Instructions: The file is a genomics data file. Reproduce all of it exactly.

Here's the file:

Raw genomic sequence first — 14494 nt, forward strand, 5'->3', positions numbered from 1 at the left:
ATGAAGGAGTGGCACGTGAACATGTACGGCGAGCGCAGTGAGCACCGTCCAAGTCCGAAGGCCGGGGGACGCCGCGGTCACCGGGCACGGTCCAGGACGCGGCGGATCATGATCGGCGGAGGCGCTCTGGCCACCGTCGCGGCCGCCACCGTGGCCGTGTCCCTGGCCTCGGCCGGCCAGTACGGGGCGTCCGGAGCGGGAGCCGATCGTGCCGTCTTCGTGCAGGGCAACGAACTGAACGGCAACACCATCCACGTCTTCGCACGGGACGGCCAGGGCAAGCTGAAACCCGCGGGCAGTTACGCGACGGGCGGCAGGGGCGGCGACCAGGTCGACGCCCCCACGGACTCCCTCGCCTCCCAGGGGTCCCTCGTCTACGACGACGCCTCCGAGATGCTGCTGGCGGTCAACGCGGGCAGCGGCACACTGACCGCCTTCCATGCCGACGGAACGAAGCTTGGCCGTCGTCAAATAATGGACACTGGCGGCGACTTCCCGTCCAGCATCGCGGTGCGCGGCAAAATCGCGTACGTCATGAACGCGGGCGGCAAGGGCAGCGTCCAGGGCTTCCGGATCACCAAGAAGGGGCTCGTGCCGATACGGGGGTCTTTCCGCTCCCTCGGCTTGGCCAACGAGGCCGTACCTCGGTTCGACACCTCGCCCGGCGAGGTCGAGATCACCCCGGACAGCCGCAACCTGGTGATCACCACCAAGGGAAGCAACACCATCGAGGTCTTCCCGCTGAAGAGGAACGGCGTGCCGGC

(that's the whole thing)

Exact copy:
Raw genomic sequence first — 14494 nt, forward strand, 5'->3', positions numbered from 1 at the left:
ATGAAGGAGTGGCACGTGAACATGTACGGCGAGCGCAGTGAGCACCGTCCAAGTCCGAAGGCCGGGGGACGCCGCGGTCACCGGGCACGGTCCAGGACGCGGCGGATCATGATCGGCGGAGGCGCTCTGGCCACCGTCGCGGCCGCCACCGTGGCCGTGTCCCTGGCCTCGGCCGGCCAGTACGGGGCGTCCGGAGCGGGAGCCGATCGTGCCGTCTTCGTGCAGGGCAACGAACTGAACGGCAACACCATCCACGTCTTCGCACGGGACGGCCAGGGCAAGCTGAAACCCGCGGGCAGTTACGCGACGGGCGGCAGGGGCGGCGACCAGGTCGACGCCCCCACGGACTCCCTCGCCTCCCAGGGGTCCCTCGTCTACGACGACGCCTCCGAGATGCTGCTGGCGGTCAACGCGGGCAGCGGCACACTGACCGCCTTCCATGCCGACGGAACGAAGCTTGGCCGTCGTCAAATAATGGACACTGGCGGCGACTTCCCGTCCAGCATCGCGGTGCGCGGCAAAATCGCGTACGTCATGAACGCGGGCGGCAAGGGCAGCGTCCAGGGCTTCCGGATCACCAAGAAGGGGCTCGTGCCGATACGGGGGTCTTTCCGCTCCCTCGGCTTGGCCAACGAGGCCGTACCTCGGTTCGACACCTCGCCCGGCGAGGTCGAGATCACCCCGGACAGCCGCAACCTGGTGATCACCACCAAGGGAAGCAACACCATCGAGGTCTTCCCGCTGAAGAGGAACGGCGTGCCGGC